Today might be a good day to reflect on the fact that in the Scripture, peace is promised to Jesus' followers.

"Peace I leave with you; my peace I give you. I do not give to you as the world gives. Do not let your hearts be troubled and do not be afraid." Jesus speaking, John 14:27

"I have told you these things, so that in me you may have peace. In this world you will have trouble. But take heart! I have overcome the world.” Jesus speaking, John 16:33

"The fruit of the Spirit is love, joy, peace ... and self-control." Galatians 5:22-23

If you're not experiencing peace today because of stock-market volatility, can we talk about that for a moment?

First, from a spiritual perspective, it may reveal that (1) you're overly focused on the material, and/or (2) you're not trusting your Heavenly Father to be a faithful provider. May I suggest that you stop and give thanks for the blessings in your life, and recognize that, in God's scheme, money is a "very small matter"  (Luke 19:17). Nevertheless, He does provide protective principles in His word, and SMI attempts to translate those principles into specific, concrete steps you can apply in your financial life.

Second, from the perspective of an investor who has stewardship responsibilities, a lack of peace may indicate you haven't laid a strong financial foundation. If you've adhered to the priorities we lay out, you are following a spending plan, are debt-free (or well on the way), and have an emergency fund in place. In that event, a drop in stock prices is no threat to your current well-being. However, it can undermine your long-term success if you overeact to current events and deviate from your established plan.

Let's look at what time and experience have taught us about the markets.

1. The current bull market is about six and one-half years along. The average bull market of modern times has lasted less than four years. So, while we should give thanks for the growth in our retirement assets that we've experienced, we should also recognize that this bull may be nearing the end of its run. Three weeks ago, Mark made this point in Two Distinctly Different Views of the Market:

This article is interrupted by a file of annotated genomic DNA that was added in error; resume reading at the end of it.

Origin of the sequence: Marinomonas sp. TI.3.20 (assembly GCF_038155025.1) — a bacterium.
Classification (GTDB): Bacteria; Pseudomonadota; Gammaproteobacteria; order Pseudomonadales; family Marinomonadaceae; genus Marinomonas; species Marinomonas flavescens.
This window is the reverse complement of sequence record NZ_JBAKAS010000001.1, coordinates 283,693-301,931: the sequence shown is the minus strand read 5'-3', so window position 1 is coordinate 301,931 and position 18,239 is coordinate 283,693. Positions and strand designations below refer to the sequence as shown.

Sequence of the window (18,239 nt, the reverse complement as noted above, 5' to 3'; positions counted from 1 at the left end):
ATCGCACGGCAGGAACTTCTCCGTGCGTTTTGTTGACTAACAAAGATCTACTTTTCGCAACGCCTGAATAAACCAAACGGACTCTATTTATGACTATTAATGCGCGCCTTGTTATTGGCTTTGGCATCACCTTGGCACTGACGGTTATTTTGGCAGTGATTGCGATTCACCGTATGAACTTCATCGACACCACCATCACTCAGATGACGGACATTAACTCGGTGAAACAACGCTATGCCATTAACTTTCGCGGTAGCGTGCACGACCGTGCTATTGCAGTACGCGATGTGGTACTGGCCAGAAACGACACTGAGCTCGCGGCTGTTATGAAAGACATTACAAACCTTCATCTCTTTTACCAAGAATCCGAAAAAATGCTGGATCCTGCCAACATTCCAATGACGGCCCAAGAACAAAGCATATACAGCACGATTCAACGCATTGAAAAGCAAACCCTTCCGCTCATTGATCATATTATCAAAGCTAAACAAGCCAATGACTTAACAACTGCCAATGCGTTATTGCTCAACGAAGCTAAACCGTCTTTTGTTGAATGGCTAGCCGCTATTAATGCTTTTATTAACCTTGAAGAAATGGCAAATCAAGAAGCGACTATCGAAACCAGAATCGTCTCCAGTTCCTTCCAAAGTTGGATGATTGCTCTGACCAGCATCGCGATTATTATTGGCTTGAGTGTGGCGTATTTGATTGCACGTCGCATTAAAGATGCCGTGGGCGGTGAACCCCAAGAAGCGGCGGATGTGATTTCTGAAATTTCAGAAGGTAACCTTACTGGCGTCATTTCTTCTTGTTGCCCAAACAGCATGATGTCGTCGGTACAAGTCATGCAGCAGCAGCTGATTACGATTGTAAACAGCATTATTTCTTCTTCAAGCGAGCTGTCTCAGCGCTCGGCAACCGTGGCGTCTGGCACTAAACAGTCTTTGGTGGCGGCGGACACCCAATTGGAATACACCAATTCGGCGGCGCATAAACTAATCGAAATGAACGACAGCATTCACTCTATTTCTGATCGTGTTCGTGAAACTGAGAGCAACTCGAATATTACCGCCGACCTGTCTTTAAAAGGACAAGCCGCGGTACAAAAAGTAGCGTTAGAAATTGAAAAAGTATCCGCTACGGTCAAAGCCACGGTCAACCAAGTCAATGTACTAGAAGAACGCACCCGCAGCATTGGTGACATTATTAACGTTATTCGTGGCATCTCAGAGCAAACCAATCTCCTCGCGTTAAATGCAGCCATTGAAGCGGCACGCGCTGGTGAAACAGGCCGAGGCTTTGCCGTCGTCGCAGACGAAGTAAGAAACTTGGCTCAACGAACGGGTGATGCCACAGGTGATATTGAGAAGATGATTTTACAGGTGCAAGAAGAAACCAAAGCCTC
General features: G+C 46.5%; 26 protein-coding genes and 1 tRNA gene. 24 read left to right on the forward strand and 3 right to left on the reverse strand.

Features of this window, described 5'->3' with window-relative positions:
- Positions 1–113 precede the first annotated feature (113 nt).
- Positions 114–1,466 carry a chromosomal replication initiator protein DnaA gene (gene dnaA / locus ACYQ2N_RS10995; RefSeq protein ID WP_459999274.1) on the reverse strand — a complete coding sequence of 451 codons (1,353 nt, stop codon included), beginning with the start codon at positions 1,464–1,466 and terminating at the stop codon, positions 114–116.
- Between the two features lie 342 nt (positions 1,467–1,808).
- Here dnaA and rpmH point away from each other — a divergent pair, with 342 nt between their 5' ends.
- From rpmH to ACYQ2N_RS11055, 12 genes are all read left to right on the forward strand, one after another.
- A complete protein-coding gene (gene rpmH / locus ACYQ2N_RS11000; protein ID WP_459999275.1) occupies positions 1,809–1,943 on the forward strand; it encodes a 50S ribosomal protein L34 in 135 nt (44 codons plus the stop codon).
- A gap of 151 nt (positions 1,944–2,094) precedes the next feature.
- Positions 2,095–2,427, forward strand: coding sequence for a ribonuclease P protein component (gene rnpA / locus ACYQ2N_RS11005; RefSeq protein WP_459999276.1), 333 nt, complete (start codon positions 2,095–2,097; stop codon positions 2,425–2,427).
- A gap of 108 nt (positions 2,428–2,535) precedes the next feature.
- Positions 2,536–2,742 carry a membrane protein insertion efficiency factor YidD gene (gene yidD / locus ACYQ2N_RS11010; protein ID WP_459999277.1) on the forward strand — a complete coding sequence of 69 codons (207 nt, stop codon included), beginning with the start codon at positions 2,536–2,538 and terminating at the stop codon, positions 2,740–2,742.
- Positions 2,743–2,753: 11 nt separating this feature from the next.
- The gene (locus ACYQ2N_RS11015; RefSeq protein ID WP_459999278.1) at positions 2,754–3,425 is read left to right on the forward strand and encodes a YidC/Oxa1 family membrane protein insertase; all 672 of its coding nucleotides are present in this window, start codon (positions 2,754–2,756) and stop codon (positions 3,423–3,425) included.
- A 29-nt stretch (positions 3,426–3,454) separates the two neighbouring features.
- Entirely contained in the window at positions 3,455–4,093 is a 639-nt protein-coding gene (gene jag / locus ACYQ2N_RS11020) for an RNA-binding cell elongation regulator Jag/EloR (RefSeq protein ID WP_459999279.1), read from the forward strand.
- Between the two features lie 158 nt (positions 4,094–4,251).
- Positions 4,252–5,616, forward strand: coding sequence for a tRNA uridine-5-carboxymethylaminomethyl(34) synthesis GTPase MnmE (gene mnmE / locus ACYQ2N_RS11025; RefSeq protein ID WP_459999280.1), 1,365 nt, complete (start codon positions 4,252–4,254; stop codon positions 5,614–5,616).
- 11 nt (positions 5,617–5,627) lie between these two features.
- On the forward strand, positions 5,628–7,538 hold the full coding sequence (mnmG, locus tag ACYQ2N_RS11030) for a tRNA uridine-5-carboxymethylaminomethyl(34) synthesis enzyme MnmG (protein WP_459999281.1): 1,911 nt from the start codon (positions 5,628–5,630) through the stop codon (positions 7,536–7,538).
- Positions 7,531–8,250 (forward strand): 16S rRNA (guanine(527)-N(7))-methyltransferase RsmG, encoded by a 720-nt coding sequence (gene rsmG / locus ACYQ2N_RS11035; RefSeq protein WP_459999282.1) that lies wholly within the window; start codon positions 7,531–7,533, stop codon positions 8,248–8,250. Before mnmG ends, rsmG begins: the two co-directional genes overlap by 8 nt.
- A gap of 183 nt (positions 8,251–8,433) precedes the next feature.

Of course, many SMI readers have already put in the effort to prepare themselves by creating a long-term plan and positioning their current portfolio so that it's ready for the next bear market, whenever that may come. If that's you, awesome, you don't need to do a thing! But if you don't have that type of confidence, now is the time to prepare — before the storm comes.... As we constantly weigh the risk/reward ratio the market appears to be offering, we know that the later we get into a bull market, the more that balance begins to tilt toward risk and away from reward. The time to be aggressive is when the last bear market is still close behind in the rear-view mirror. The longer the good times go on, the more we have to consider how we should appropriately prepare for the next bear.

2. If your retirement assets are being invested according to a personalized long-term plan, then you should actually welcome stocks going "on sale." As I say in my editorial coming out this week:

If you haven’t been investing with borrowed money, then you can survive any bear market. You just maintain your strategy and wait it out. But that’s looking at it negatively; lower stock prices are bad only for people who have to sell. They represent temporary bargain prices for people who have the money to buy. Are you prepared to systematically add to your holdings via a dollar-cost-averaging strategy?

It is only through the down phase of market cycles that we are given the opportunity to buy at unusually low prices so we can sell later at high prices. Properly prepared for, bear markets are more of an advantage than a disadvantage. You need to embrace the mindset that a bear market in stocks is an opportunity, not a threat.

3. As we near (or enter) retirement, we don't have the luxury of long time horizons and are understandably watching the markets with a shorter-term view because of our desire to preserve our capital. If you're in that group, we suggest adopting a plan that calls for an "orderly retreat" in risk rather than a wholesale "sell all stocks" panic approach.

In the September cover article, we offer our suggestions for how to put some protective boundaries in place, exactly what that looks like, and who among our SMI members should (and should not) adopt such a plan. We actually wrote this article over the prior few weeks, when the market was only 2% off its all-time high and a new bear market looked to be in the distance. Obviously, the events of the past three trading sessions have changed that perspective. Because of today's extreme volatility, we know fear/concern is growing, and so we are releasing this article, Bear Markets and Bondaries, early.

One aspect of the plan described in the article relies on an SMI tool developed years ago, our Bear Alert Indicator (BA). A Bear Alert doesn't mean we're in a bear market at the moment, but that based on historical patterns, one is likely to develop. The S&P 500 index set its most recent all-time closing high in May at 2,130.82. Under the BA rules, the S&P must have a weekly close of 15% below that high. That means a close of 1,811.20 or lower on a Friday (and only on a Friday).

As this is being written, the S&P is trading in the 1,920 area, which is about 10% below the high. Despite all the craziness of the past few weeks, we're still only 2/3 of the way toward a BA signal. We'll be keeping an eye on the BA and providing updates if it appears the BA may be triggered. If you'd like to receive an email each time we write about the BA, you can sign up for that on the Email Subscriptions tab in the My Account section.